Was Morgan Stanley Too Cautious With Its Plan To Return Almost $7 Billion To Shareholders?

by Trefis Team
Morgan Stanley
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Late last week, Morgan Stanley (NYSE:MS) announced plans to return as much as $6.8 billion to shareholders in the form of dividends and share repurchases over the next twelve months, after the Federal Reserve cleared the capital plan of all major U.S. financial institutions as a part of its latest round of stress tests for banks (see Fed Clears Capital Plans Of All U.S. Banks Subject To Stress Tests For The First Time In Seven Years). Although this is a sizable improvement from the banking giant’s 2016 capital plan to return $5 billion, it would appear that Morgan Stanley played it fairly safe while coming up with its current plan – especially when compared to JPMorgan and Citigroup, who are returning $27 billion and $19 billion, respectively. After all, Morgan Stanley is the best capitalized major bank globally, with a common equity tier 1 (CET1) capital ratio of 16.6% – indicating a 660 basis point buffer over the bank’s regulatory requirement of 10%. But could Morgan Stanley really have earmarked more cash to return to investors?

In our opinion, the primary reason Morgan Stanley chose a more conservative capital return plan was to ensure that it did not face any objections from the Fed this time around. It must be noted here that Morgan Stanley was the only bank to receive a conditional approval for its capital plan last year, and it likely wanted to ensure an unconditional approval in 2017. Additionally, while Morgan Stanley’s CET1 capital ratio remained strong even under the Fed’s “severely adverse” stress test scenario, the bank’s statutory leverage ratio fell to just 3.8% under this scenario – the lowest among all 34 banks that were tested. Because of this, a higher capital return plan could have very well attracted stricter scrutiny by the regulator.

The proposed plan includes a 25% hike in dividends from the current 20 cents per share to 25 cents per share beginning Q3 2017. The bank will also initiate a new share repurchase program to buy back up to $5 billion of its shares over the next twelve months. We are currently in the process of updating our price estimate for Morgan Stanley’s stock.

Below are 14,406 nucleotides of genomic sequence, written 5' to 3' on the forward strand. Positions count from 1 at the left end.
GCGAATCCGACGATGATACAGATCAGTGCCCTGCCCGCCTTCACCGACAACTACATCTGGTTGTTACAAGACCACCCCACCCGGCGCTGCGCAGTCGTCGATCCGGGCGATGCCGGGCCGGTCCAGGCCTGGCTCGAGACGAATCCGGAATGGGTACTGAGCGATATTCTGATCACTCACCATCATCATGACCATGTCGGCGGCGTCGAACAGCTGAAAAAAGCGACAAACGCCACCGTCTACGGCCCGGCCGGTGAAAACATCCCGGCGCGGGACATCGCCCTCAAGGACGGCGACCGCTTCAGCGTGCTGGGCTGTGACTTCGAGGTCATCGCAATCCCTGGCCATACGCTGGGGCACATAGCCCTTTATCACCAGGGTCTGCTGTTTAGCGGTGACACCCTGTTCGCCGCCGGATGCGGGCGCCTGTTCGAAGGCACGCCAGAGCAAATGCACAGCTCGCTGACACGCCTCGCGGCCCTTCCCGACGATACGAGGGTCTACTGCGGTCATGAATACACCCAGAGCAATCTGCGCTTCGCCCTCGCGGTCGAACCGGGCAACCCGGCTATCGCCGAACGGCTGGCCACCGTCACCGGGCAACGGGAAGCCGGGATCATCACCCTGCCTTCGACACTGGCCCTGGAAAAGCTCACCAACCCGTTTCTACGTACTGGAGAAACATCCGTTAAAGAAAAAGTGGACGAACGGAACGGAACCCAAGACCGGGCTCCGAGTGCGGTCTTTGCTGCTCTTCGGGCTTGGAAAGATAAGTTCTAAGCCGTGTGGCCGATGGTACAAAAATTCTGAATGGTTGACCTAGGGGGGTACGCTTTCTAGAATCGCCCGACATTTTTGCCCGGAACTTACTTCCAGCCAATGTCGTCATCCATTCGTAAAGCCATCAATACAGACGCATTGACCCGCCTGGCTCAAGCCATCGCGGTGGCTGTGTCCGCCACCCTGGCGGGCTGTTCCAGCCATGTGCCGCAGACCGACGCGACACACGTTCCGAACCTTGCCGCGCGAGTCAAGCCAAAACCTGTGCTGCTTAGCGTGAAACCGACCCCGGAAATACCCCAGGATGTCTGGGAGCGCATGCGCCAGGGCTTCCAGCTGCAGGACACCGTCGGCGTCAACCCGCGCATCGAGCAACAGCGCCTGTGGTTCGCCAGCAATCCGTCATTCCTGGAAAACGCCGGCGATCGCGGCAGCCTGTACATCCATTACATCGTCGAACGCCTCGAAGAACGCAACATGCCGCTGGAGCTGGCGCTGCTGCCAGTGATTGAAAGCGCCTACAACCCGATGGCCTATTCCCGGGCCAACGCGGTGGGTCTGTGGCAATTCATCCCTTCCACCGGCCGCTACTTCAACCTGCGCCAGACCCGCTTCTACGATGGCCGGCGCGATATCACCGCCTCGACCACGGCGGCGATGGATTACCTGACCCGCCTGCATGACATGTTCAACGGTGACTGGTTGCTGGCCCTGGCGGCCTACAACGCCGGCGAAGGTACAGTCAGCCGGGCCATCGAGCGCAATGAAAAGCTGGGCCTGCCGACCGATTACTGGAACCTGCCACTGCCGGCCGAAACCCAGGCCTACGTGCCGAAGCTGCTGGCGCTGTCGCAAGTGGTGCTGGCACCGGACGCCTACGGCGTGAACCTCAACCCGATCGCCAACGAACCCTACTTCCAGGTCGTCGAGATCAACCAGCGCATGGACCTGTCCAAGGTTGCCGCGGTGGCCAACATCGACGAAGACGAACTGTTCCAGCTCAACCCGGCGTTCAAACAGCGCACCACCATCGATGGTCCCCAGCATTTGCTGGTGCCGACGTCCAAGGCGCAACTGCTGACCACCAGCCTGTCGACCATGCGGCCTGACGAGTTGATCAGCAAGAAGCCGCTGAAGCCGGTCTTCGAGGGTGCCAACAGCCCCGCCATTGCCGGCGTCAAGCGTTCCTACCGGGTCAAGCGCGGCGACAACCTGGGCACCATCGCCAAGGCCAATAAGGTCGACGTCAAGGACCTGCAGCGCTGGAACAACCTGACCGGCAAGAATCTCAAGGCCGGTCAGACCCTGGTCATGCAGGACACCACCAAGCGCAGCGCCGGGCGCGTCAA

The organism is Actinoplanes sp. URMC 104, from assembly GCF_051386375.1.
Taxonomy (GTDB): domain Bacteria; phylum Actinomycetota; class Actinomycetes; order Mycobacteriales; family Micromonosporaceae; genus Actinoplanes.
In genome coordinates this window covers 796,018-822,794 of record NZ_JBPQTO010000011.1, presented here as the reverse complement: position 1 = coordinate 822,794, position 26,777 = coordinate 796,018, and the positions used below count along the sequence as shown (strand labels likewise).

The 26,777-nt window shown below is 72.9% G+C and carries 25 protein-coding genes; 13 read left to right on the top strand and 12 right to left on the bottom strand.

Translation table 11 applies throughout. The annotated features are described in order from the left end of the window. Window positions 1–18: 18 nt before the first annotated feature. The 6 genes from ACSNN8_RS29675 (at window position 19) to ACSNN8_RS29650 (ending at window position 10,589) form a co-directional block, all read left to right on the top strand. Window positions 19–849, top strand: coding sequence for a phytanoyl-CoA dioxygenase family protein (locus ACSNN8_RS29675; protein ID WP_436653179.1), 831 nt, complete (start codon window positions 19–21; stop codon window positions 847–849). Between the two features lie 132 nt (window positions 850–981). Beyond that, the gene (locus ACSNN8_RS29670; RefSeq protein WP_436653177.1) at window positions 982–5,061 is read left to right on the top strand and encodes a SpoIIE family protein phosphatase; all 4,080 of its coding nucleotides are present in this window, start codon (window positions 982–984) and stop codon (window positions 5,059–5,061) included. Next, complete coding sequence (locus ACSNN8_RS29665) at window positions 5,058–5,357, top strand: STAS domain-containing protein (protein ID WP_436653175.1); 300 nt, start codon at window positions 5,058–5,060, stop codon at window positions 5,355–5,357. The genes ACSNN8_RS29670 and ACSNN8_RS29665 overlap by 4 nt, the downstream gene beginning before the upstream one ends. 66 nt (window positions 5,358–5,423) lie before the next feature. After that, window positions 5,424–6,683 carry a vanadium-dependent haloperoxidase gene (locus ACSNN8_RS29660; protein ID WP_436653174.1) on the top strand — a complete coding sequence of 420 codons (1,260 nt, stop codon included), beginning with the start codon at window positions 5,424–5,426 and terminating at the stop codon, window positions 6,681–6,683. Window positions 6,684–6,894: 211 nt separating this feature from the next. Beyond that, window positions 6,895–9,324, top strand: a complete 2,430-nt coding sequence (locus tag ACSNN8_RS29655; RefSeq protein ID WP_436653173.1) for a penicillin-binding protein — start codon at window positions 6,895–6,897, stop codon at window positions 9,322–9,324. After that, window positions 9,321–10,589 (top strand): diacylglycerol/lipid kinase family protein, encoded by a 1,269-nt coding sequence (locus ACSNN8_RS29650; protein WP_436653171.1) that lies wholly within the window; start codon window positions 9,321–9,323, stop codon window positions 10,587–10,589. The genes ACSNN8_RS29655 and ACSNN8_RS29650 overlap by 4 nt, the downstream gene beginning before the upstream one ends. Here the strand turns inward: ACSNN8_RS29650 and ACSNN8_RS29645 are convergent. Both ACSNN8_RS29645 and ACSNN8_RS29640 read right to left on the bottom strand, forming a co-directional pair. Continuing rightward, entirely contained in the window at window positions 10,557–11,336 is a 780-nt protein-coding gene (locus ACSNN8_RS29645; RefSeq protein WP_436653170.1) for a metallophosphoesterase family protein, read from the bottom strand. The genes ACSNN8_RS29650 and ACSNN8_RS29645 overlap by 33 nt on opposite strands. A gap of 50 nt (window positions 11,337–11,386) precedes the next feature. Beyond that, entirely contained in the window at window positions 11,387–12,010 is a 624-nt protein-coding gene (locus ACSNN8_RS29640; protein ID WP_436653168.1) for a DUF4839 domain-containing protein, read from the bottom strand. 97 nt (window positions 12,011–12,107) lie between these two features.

See our full analysis for Morgan Stanley here

Historically, Morgan Stanley focused considerably on returning cash to investors – something that was a common trend among investment banks prior to the economic downturn. Like its peers, Morgan Stanley preferred to do so not by paying out a high dividend each quarter, but by buying back shares worth billions of dollars each year. This is evident from the fact that the bank’s increase in quarterly dividends between Q1 2000 to Q1 2009 was not sizable, but by the end of this period the bank was routinely spending three times the amount it handed out as dividends to repurchase shares.

The table below puts things in perspective, as it summarizes Morgan Stanley’s capital return figures for each year since 2005. The data has been compiled using figures reported in annual reports:


The disparity in Morgan Stanley’s payouts to common shareholders before and after the economic downturn stand out clearly here. But a poor operating performance over the period was not the only factor to blame for this. The bigger reason was that Morgan Stanley was saving to acquire 100% of the Smith Barney brokerage business from Citigroup. In fact, once the bank completed the acquisition in early 2013, its plan to buy back $500 million worth of shares was approved by the Federal Reserve within a couple of months. But the real boost came in 2014, when Morgan Stanley doubled dividends to 10 cents a share and also put in place a program to repurchase shares worth $1 billion for a total payout of $1.8 billion. The bank went on to hike the proposed payout figure by almost 150% in 2015 to $4.25 billion, before returning $5 billion in its 2016 plan and now aiming for a $6.8 billion payout.

As Morgan Stanley paid 20 cents in dividends per share over the first two quarter of 2017, and proposes to pay $0.25 per share over the remaining two quarters, total dividends for the year should be 90 cents per share. This works out to total dividends of around $1.7 billion for the year, assuming the total number of shares outstanding remains constant at the current level of 1.85 billion. Also, the bank repurchased $750 million in shares over Q1 2017 and had authorization in place to repurchase an additional $500 million for Q2 2o17 – taking the total repurchase figure over the first half of the year to $1.25 billion. Taken together with $2.5 billion in proposed purchases for the rest of the year (half of the total proposed repurchases of $5 billion), this points to total share repurchases of $3.75 billion in 2017.

We represent dividend payouts and share repurchases in our analysis of Morgan Stanley in the form of an adjusted dividend payout rate, as shown in the chart below. Note that we represent this payout rate as 0% in the chart for 2012 for simplicity, as the figure was not meaningful. You can understand how a change in Morgan Stanley’s adjusted payout ratio affects its share value by making changes here.

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